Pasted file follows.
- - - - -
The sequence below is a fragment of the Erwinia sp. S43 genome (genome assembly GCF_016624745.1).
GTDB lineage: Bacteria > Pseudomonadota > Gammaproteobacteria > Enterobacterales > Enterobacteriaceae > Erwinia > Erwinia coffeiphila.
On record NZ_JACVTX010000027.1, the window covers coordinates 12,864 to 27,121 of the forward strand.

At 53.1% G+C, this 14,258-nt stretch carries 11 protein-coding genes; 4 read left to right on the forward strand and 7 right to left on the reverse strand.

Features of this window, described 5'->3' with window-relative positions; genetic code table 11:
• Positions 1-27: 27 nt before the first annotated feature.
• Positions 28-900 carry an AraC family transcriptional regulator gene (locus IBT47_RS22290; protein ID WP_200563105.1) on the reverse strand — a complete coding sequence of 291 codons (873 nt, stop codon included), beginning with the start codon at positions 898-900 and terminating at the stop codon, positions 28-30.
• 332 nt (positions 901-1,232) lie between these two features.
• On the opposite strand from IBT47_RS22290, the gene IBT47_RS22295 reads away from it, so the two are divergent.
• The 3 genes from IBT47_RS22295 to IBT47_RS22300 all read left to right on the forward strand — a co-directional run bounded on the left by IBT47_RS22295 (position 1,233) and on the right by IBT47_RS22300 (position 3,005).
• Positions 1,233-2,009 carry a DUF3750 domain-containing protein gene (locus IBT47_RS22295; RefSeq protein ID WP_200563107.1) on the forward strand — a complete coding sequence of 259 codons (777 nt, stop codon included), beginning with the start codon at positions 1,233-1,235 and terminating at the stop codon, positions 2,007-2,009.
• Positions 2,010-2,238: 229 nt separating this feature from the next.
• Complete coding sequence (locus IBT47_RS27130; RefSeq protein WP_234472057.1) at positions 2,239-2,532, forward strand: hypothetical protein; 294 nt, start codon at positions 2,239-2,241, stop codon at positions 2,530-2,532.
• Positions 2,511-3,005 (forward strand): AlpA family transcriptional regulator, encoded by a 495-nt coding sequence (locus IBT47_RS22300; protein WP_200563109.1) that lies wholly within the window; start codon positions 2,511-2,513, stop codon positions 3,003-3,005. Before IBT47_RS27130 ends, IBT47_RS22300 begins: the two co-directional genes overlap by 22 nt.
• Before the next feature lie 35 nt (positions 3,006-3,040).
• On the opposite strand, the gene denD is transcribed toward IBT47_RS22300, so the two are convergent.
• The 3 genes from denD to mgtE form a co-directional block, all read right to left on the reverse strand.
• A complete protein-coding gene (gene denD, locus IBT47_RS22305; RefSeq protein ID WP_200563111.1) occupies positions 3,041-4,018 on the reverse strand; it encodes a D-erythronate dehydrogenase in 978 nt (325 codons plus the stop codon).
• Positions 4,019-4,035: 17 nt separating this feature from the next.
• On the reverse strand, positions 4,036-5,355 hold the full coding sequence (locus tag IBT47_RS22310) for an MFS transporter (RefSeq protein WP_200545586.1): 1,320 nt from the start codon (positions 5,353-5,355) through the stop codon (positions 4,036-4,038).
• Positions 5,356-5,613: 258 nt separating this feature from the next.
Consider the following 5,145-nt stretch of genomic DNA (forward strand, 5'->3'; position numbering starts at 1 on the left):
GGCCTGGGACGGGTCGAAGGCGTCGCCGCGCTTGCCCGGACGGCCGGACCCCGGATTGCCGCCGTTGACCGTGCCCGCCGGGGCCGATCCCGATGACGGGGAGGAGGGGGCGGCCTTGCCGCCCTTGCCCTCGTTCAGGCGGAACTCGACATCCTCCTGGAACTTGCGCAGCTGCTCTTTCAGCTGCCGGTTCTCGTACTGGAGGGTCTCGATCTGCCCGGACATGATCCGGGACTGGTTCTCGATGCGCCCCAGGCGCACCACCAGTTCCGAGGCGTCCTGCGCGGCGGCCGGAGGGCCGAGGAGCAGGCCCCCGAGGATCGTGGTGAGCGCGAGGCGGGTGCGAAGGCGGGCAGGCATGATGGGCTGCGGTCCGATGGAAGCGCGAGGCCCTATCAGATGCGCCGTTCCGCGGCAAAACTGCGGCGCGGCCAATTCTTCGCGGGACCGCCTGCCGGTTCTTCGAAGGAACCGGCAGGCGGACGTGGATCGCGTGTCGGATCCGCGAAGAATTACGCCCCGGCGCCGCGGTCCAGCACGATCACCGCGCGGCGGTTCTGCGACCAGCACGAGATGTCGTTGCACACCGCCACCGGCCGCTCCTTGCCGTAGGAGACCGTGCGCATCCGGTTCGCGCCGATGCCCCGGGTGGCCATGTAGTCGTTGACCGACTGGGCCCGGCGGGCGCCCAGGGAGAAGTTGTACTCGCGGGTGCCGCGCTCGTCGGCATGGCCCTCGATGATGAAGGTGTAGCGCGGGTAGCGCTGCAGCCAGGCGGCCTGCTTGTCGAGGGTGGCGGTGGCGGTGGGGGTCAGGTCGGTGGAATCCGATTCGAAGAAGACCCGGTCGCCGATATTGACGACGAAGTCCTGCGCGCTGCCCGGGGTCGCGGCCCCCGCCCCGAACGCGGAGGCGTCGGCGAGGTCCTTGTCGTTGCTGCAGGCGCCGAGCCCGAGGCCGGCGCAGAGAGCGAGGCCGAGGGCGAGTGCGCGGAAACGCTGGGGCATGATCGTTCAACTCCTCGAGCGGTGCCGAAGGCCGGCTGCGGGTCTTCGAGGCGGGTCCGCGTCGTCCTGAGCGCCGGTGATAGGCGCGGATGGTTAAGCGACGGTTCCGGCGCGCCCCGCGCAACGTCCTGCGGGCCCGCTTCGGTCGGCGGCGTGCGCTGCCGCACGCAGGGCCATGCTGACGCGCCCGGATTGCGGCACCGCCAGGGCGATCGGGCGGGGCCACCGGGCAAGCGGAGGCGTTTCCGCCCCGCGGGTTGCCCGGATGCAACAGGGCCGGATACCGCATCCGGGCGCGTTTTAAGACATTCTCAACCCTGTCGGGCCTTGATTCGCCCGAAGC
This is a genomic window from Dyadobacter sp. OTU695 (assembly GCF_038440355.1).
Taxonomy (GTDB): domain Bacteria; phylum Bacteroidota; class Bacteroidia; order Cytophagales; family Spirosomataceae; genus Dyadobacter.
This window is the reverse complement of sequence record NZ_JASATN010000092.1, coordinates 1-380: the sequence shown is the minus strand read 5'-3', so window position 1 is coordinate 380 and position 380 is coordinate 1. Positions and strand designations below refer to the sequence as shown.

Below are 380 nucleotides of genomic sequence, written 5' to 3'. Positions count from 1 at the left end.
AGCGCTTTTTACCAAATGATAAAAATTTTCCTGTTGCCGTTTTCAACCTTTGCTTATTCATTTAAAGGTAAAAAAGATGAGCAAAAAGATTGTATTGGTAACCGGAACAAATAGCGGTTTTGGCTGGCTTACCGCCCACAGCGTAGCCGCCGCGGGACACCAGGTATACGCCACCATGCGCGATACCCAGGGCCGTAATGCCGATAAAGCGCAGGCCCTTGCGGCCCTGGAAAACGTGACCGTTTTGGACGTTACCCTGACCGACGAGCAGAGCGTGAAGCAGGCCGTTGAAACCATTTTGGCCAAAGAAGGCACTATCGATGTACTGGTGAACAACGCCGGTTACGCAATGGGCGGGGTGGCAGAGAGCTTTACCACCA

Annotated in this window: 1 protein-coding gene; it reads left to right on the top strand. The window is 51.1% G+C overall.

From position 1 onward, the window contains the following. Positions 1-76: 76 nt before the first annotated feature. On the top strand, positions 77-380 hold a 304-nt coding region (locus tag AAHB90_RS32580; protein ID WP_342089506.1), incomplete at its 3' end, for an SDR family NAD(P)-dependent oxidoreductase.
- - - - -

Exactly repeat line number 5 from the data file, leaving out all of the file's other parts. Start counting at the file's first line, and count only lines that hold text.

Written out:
Features of this window, described 5'->3' with window-relative positions; genetic code table 11: